According to Consumer Financial Protection Bureau, millions of Americans struggle to afford their medical debt with $88 billion in outstanding medical bills currently in collections in the United States. Many unpaid medical bills can land on credit reports, which can negatively impact credit scores. While there have been some positive updates to how medical bills get reported, many types of medical bills can still impact your credit if they go unpaid.
How Unpaid Medical Bills Affect Your Credit
The three major credit bureaus recently changed how they manage reporting medical debt. You now have a year to pay a medical bill before it gets reported as unpaid, giving consumers an additional six months to settle their bills. Starting in the first half of next year, medical debts under $500 will no longer be reported. The bureaus say these changes will erase nearly 70% of medical debts from credit reports.
But debts that are $500 or more and have gone unpaid for a year can still get reported as delinquent to the major credit bureaus. A delinquent debt added to your credit report can negatively impact your credit score and borrowing qualifications in creditors’ eyes.
How to Identify Inaccuracies on Your Medical Bills
When you receive a medical bill, you should make sure you understand every charge before you do anything. By identifying inaccuracies, you can reduce your bill, making it easier for you to pay and avoid negatively impacting your credit. Ultimately, the responsibility to identify and remove inaccurate information from your bill falls on you.
1. Make Sure You Have the Actual Bill
After a doctor’s visit or hospital stay, you may receive multiple documents from medical providers and your insurance company:
- Summary bill from the medical provider with the amount owed but no details
- Explanation of Benefits (EOB) from your insurance provider that details the charges covered by your health plan
- Itemized bill from the medical provider listing every service and supply you received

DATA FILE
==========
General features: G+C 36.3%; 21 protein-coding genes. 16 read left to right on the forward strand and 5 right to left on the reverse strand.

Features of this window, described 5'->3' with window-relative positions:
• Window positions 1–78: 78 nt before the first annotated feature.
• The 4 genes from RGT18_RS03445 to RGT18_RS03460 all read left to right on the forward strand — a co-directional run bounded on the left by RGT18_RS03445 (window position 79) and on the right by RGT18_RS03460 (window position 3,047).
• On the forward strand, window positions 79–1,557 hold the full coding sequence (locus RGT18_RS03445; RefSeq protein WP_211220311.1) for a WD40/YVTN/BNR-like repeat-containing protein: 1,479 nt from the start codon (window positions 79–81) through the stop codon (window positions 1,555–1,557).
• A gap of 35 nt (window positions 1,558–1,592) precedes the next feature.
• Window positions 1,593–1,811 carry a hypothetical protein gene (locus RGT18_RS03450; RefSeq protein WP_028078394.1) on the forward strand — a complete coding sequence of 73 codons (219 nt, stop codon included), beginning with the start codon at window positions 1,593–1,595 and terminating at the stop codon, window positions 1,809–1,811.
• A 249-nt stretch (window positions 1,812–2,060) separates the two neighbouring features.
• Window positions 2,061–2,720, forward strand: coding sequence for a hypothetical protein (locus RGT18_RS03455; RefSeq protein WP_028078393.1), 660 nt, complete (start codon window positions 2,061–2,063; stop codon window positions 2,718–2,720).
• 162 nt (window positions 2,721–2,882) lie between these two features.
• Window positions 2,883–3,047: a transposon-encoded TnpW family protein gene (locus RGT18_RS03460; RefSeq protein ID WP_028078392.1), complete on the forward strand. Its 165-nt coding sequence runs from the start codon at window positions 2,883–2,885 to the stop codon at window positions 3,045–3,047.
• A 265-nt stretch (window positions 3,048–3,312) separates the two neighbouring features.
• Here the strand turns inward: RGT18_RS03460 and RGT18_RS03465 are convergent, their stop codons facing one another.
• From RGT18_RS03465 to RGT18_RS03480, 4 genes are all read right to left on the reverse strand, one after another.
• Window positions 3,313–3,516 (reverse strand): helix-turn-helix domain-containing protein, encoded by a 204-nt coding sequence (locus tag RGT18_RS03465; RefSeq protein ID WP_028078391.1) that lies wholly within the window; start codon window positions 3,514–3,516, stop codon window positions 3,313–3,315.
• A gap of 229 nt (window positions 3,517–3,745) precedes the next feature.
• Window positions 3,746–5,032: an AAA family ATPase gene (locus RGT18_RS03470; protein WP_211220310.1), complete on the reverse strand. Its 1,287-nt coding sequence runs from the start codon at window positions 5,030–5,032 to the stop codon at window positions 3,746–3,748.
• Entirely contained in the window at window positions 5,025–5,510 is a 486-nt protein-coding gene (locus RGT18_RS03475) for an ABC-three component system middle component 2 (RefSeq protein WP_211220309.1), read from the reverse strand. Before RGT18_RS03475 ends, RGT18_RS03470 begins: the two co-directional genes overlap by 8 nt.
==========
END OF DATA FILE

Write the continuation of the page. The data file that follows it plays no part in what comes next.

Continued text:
You want to review the itemized bill for inaccurate charges and the EOB to ensure your insurance covered everything it was supposed to. Call the medical provider and insurance company to get a copy if you don’t have them. Remember, you may receive multiple bills for a single medical issue – such as if you were in the hospital for surgery and you get separate bills from the hospital, surgeon and anesthesiologist.
2. Check the Basics
Verify your name, address and personal data is correct. Check that your health insurance information, including your insurance provider, policy number and group number, is correct. Look at the dates of service – for example, if you were in the hospital, make sure they didn’t tack on an extra day to your stay.
3. Understand the Codes
Each line item on your bill should include the service date, codes, a description, and the cost. To check each item for accuracy, you need a basic understanding of the medical codes on the bill:
- Universal HCPCS codes: each HCPCS code has a corresponding medical service or supply. HCPCS Level I codes represent services and procedures, while HCPCS Level II codes represent non-physician services like medical supplies. These codes are universal across the medical industry.
- ICD-10 codes: each ICD-10 code represents a diagnosis for which you received medical treatment and supplies. These codes are universal across the medical industry.
- Revenue codes: revenue codes are used in hospital billing. They represent the amount of money the hospital charges for each service or supply. These codes aren’t universal and vary between medical providers.
In addition to codes, the line item on your bill may contain a brief explanation of the service. You can look up the universal codes online to find out what they mean on the HCPCS codes database and ICD-10 codes database.
4. Review Each Item on Your Bill